About the Author

Francis Cianfrocca is a principal with Bayshore Networks, LLC in New York, specializing in access-control systems for enterprise applications. He is a co-author of the following Ruby projects: Net::LDAP, EventMachine, Monorail, and Catamount.

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Enterprise Ruby by paul browne

Good post , especially given that with the latest release of JRuby, Ruby on rails effectively can run in an existing JVM (an easier path into to enterprise than 'install this new bit of software').

To expand an underlying theme of this post. 6 or 7 years back , Java was the domain of alpha-geeks - the early adopters that 'did things right'. Later , Java went mainstream with people 'who just got things done' - not a bad thing , but not pretty code. Ruby is probably going to follow the same path.

Paul , Technology in Plain English

Versioning, SOA, and duck typing by Evan Leonard

Service versioning is certainly a problem that requires attention. The mix of duck typing and meta-programming within ruby does make it a candidate to solvoe this problem. However, I know others in the strong-typing camp that have plans to make ML rise to the top to solve difficult problems than these. Although ML has a way to go to gain the wide exposure that Ruby has earned in the last few years.

I would like to see competing solutions posed by both of these camps. The results would benefit all!

Re: Versioning, SOA, and duck typing by Sam Wilson

I like ML, but it'll never be a mainstream enterprise language.

It's just too much of a stretch from how must people learn programming (functionally). Widespread adoption of ML would require changes to the basic CS curriculum and years of work before there are sufficient numbers of quality developers to make it a viable solution for any large business.

interesting pov by Alex Popescu

Very interesting point of view. I have, though, some comments.

Java incrementally improves on C/C++ in many ways. But fundamentally, it has a tendency to encourage sloppy thinking among less-experienced programmers, because the language takes care of so many things for you.


I haven't been reading (or hearing) this argument for quite a while (many years ago, it was one of the most used arguments when people were discussing about C/C++ and Java). After all these years of Java, I would tend to completely disagree with it. If somebody is gonna write bad/sloppy code, he will do it in any PL. Moreover, I guess we should move to PL/development that allows us to work on the important aspects of the systems we are building and not manage repetitive and small details each and every day. IMO, this all comes down to productivity.

[...]but I don't think Ruby should be "improved" to fit traditional large-system methodology. I think the reverse (somehow) is closer to true.


I agree with you, and I am not sure there are so many people suggesting changes to the language itself. What I have noticed being around Ruby for almost 2 years is the need for specialized tools that are perceived as absolutely necessary when talking about adopting a new direction (f.e. decent debuggers, etc.). Other than this, Ruby is a nice thing happening to developer's world.

./alex
--
.w( the_mindstorm )p.

RE: Will the Enterprise change Ruby, or will Ruby change the Enterprise? by Lasantha Kularatne

This is a good analysis of Ruby. I think Ruby should evolve more. The reason why Java captured the market so heavily was because of its powerful collection of libraries come with JDK. And when it comes to the large enterprise developments, its ability to handle multithreaded aplications and concurrency made Java to grab that share of the market. So I wonder how Ruby can atack these areas.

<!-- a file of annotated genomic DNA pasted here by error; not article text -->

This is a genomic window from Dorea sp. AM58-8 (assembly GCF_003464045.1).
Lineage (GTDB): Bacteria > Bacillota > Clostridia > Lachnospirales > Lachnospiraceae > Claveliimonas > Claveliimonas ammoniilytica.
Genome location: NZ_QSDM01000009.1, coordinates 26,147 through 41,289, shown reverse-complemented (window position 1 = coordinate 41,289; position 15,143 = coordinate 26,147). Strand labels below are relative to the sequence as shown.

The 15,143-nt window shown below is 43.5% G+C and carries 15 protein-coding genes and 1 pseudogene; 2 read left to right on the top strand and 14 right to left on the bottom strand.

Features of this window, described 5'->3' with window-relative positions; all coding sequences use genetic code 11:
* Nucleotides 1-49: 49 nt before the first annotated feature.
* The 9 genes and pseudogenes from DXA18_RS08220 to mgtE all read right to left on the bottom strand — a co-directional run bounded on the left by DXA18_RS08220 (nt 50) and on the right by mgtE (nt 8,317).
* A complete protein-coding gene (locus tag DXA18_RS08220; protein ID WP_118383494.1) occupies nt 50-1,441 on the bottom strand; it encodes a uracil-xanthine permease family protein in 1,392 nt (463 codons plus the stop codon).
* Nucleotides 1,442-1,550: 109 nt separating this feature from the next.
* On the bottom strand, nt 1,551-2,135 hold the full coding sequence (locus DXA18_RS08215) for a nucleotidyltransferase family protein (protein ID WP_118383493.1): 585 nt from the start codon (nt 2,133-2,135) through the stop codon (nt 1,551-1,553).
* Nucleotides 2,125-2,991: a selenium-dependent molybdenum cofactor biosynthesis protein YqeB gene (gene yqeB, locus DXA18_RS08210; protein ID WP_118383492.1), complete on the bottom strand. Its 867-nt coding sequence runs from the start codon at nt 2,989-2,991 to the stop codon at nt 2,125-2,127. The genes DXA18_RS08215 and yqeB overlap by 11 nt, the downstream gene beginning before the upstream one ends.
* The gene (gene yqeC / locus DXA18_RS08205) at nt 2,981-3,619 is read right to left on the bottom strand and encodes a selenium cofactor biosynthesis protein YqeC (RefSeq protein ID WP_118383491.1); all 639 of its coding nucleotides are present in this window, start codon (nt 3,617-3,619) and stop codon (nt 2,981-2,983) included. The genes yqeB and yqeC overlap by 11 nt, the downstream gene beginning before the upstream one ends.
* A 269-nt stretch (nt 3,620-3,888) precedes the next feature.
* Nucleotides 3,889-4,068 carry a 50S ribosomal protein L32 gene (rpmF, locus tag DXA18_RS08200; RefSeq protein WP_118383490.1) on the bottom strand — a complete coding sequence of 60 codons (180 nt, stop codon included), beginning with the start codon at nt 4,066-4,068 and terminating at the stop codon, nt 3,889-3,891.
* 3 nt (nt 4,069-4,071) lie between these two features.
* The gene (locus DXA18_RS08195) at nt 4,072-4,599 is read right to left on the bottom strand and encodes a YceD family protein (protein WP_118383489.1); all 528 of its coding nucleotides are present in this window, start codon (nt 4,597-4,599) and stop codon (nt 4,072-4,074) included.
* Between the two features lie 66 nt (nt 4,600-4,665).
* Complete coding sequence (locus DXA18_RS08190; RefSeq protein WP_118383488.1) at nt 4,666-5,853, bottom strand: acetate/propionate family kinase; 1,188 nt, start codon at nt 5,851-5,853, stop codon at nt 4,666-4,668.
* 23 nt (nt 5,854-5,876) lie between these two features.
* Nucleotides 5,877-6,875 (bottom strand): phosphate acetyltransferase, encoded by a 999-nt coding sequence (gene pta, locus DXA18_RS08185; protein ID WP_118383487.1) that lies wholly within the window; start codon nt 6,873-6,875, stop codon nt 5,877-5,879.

Lasantha Kularatne
University of Texas at Austin

OO/Java stagnation by Bill Culp

Off the SOA track a bit. The disappointment with Java can be summed up in that OO patterns even when combined in frameworks have not proved sufficiently effective in easing the pain associated with building large systems.

Whats the difference between doing byte code manip and simply using libraries? (The POJO approach) Both avoid all OO techniques of inheritance and encapsulation and polymorphism. The core of OO has not proved especially valuable in years of Java development aside from the idea that a domain model is a good thing.

"I've been thinking a lot about building a distributed object framework in Ruby, that would provide a range of system services to plain old Ruby objects and objects written in other languages."

Thats library speak right there. So we are taking a step back.
And thats OK as long as we all ackowledge that the happy OO path we were on has reached a dead end at least in Java even with AOP on top.

Ill conceived? Maybe...Java permits polymorphism using multiple interfaces but I cant implement Map and List in the same class.

Theoretical notions aside how well thought out is that notion?
Not very. Maybe SUN underestimated the importance of hybrid collection types or maybe static typing is not the way to go.

But given that SUN cant even plan an interface correctly that is going to be in use for many many years by thousands of programmers maybe design by contract is a bit stuffy.

Re: OO/Java stagnation by Jonathan Allen

Ill conceived? Maybe...Java permits polymorphism using multiple interfaces but I cant implement Map and List in the same class.


I find it hard to believe those boneheads still haven't fixed that. That bug was reported back in 1998.

Can't implement Map and List in the same class because of remove(Object) method

Instead of acknowledging the underlying problem with their interface implementation syntax was broken, they just blew-off the bug that uncovered it. What about all the other cases where a class needs to implement two interfaces that may have overlapping methods?

I still believe in OOP and static typing as techniques. What I don't agree with is Java's narrow-minded obession with pure OO code (as they define it) or their insistance that you only do things their way.